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Nursing home with record of abuse

 September 8, 2022 at 5:00 AM PDT

Good Morning, I’m Erik Anderson, in for Debbie Cruz….it’s Thursday, September 8th.

An El Cajon nursing home remains open despite a record of abuse. More on that next. But first... let’s do the headlines….

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It’s been an extremely hot week, but this weekend we might see a turn of events… some wind and rain. San Diego County officials yesterday cautioned that a hurricane off the coast of Mexico could bring high winds and heavy rain to the county. Forecasters say Hurricane Kay will not directly hit San Diego County, but could still bring high winds today and potentially a lot of rain starting tomorrow. The county and Cal Fire will be providing free bags and sand at fire stations for people living in the unincorporated areas.

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A U-C-L-A climate scientist says the intensity and duration of heat waves like the ones we’re experiencing this week are linked to climate change. Global warming driven by humans burning fossil fuels has changed the state’s climate, and pushing up temperatures an additional three to five degrees during typical heat waves.

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The founder of San Diego-based website ‘Girls-Do-Porn-dot-com’ has been placed on the F-B-I's Top 10 Most Wanted Fugitives List. Michael James Pratt, a New Zealand citizen, is accused of running the now-deactivated website. Prosecutors allege that he and others coerced hundreds of women to appear in pornographic videos under false pretenses. Pratt is charged with 19 felonies, including production of child pornography, sex trafficking of a minor, and conspiracy to commit money laundering. Federal authorities also announced yesterday that the reward for information leading to his arrest is now 100-thousand-dollars.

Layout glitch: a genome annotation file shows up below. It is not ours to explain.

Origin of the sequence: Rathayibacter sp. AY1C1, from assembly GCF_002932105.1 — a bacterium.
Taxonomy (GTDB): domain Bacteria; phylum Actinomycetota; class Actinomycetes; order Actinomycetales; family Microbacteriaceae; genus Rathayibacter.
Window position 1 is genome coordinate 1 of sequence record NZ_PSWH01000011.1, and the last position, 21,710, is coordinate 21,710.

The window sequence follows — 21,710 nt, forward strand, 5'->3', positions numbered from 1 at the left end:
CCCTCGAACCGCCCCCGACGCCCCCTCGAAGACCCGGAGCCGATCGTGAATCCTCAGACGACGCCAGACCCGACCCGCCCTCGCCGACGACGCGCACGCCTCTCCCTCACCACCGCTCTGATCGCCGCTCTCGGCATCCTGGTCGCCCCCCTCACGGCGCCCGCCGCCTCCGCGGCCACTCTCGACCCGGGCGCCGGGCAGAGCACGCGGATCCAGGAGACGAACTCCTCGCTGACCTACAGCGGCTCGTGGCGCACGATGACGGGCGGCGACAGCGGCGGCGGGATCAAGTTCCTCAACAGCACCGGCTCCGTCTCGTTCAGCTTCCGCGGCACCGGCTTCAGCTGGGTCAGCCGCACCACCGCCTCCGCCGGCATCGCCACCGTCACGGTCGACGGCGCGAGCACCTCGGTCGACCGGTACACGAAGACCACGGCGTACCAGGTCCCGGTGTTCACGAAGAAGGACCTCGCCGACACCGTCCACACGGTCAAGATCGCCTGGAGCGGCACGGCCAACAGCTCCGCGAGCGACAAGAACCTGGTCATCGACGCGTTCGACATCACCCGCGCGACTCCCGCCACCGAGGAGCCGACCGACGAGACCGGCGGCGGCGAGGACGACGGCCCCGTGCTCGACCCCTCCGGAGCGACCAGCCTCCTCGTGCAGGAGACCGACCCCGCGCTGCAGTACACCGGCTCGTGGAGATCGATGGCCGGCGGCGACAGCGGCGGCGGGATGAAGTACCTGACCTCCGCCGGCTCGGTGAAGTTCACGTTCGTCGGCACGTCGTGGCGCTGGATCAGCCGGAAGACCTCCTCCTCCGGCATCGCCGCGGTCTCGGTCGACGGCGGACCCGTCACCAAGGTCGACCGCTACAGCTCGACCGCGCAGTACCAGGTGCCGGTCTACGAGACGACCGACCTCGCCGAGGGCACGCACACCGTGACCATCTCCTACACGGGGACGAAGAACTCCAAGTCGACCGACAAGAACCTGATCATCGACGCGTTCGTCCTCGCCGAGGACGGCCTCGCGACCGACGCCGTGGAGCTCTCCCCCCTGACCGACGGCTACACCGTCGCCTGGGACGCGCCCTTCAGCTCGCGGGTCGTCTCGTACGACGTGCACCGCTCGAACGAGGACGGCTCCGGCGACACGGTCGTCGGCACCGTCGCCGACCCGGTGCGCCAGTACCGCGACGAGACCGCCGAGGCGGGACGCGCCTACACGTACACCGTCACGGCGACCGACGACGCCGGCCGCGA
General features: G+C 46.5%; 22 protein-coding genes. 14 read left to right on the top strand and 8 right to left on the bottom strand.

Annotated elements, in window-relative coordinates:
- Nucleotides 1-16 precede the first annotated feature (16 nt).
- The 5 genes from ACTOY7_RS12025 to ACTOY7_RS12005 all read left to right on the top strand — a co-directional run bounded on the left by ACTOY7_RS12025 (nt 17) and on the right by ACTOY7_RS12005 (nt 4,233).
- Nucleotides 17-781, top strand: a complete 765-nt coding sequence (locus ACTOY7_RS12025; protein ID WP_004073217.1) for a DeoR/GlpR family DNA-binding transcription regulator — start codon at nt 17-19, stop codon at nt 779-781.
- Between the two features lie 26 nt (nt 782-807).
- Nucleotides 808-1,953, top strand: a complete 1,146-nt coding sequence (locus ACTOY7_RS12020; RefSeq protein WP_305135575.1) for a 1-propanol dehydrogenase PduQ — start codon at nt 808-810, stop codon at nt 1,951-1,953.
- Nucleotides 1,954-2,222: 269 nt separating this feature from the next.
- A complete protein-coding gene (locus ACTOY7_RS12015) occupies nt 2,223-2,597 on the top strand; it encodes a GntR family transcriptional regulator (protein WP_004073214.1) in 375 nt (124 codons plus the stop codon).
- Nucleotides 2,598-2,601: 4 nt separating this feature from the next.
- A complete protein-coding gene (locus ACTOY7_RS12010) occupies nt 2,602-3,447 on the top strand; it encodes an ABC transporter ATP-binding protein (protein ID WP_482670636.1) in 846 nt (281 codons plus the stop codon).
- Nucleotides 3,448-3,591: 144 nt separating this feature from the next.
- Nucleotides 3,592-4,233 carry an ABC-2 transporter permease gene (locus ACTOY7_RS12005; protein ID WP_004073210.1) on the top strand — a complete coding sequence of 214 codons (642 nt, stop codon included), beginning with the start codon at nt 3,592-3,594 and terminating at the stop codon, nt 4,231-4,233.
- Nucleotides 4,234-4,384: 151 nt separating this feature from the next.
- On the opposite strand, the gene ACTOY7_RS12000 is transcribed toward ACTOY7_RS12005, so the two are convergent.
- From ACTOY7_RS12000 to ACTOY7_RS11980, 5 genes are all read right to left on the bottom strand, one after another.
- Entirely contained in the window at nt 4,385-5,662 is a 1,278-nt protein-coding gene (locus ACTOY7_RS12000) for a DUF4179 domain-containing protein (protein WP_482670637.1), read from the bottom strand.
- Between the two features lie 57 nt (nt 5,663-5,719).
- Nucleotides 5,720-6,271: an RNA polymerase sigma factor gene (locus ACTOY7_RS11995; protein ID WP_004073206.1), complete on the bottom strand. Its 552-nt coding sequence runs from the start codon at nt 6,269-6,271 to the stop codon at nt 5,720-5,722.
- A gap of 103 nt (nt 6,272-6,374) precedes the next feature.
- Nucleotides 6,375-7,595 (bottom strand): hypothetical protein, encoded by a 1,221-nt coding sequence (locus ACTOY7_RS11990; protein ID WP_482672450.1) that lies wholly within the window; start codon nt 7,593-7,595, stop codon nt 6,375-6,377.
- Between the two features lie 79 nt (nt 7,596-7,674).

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From KPBS, you’re listening to San Diego News Now. Stay with me for more of the local news you need.

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An El Cajon nursing home had such a long record of poor care and abuse that federal officials moved to decertify it in April. But then, to the shock of advocates, they rescinded their order. In the first of a two-part series, KPBS Investigative reporter Amita Sharma examines the evidence against the nursing home and why it remains open. Heads up….This story contains graphic descriptions that some audience members may find disturbing.